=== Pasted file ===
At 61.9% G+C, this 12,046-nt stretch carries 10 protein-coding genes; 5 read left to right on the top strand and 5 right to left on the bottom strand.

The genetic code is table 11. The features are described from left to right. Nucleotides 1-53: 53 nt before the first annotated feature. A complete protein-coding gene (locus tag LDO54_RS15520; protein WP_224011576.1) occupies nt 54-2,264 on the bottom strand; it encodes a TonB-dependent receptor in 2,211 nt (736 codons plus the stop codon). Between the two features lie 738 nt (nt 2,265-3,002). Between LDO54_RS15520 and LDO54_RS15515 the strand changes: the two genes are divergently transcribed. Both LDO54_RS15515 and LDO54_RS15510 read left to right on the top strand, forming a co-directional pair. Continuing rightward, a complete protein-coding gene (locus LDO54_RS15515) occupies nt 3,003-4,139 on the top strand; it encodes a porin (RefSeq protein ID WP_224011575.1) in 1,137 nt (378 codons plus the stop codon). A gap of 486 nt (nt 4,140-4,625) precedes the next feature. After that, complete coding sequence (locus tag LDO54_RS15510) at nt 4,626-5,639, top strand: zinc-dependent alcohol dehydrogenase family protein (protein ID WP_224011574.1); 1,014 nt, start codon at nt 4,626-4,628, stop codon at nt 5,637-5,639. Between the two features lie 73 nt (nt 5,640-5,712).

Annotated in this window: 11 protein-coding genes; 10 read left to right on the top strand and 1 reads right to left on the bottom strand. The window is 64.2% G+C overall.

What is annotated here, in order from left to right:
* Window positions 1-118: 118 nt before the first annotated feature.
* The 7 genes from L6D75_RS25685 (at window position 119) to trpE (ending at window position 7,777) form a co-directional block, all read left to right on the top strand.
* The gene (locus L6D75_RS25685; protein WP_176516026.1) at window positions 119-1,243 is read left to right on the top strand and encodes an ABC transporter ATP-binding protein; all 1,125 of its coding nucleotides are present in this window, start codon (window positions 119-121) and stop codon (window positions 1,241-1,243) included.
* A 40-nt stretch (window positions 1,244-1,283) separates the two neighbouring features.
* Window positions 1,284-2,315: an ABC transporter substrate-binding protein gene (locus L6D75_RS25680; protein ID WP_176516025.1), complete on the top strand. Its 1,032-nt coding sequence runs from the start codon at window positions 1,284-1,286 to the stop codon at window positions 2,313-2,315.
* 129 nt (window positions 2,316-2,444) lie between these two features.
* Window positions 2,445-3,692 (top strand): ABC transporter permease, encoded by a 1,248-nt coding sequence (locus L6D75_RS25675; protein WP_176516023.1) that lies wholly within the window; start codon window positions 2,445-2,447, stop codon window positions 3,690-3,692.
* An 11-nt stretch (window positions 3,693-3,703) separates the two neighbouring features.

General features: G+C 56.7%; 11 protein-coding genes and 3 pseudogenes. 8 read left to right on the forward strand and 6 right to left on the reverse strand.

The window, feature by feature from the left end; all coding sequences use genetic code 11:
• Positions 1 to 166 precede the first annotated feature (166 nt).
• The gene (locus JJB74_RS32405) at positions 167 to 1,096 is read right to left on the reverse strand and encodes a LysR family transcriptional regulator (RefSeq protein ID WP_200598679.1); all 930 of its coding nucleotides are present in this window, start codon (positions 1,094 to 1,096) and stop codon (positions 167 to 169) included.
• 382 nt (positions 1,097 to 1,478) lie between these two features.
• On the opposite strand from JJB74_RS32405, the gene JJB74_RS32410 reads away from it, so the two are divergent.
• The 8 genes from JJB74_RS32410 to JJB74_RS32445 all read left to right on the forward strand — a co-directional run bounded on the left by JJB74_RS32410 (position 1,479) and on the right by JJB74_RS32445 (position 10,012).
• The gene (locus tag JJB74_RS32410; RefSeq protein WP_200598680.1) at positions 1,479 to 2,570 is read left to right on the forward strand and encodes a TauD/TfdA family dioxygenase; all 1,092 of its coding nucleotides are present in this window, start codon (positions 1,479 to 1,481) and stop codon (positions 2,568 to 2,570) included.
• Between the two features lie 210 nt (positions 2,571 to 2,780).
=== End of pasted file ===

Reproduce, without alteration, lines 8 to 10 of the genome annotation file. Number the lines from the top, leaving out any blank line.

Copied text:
* A 40-nt stretch (window positions 1,244-1,283) separates the two neighbouring features.
* Window positions 1,284-2,315: an ABC transporter substrate-binding protein gene (locus L6D75_RS25680; protein ID WP_176516025.1), complete on the top strand. Its 1,032-nt coding sequence runs from the start codon at window positions 1,284-1,286 to the stop codon at window positions 2,313-2,315.
* 129 nt (window positions 2,316-2,444) lie between these two features.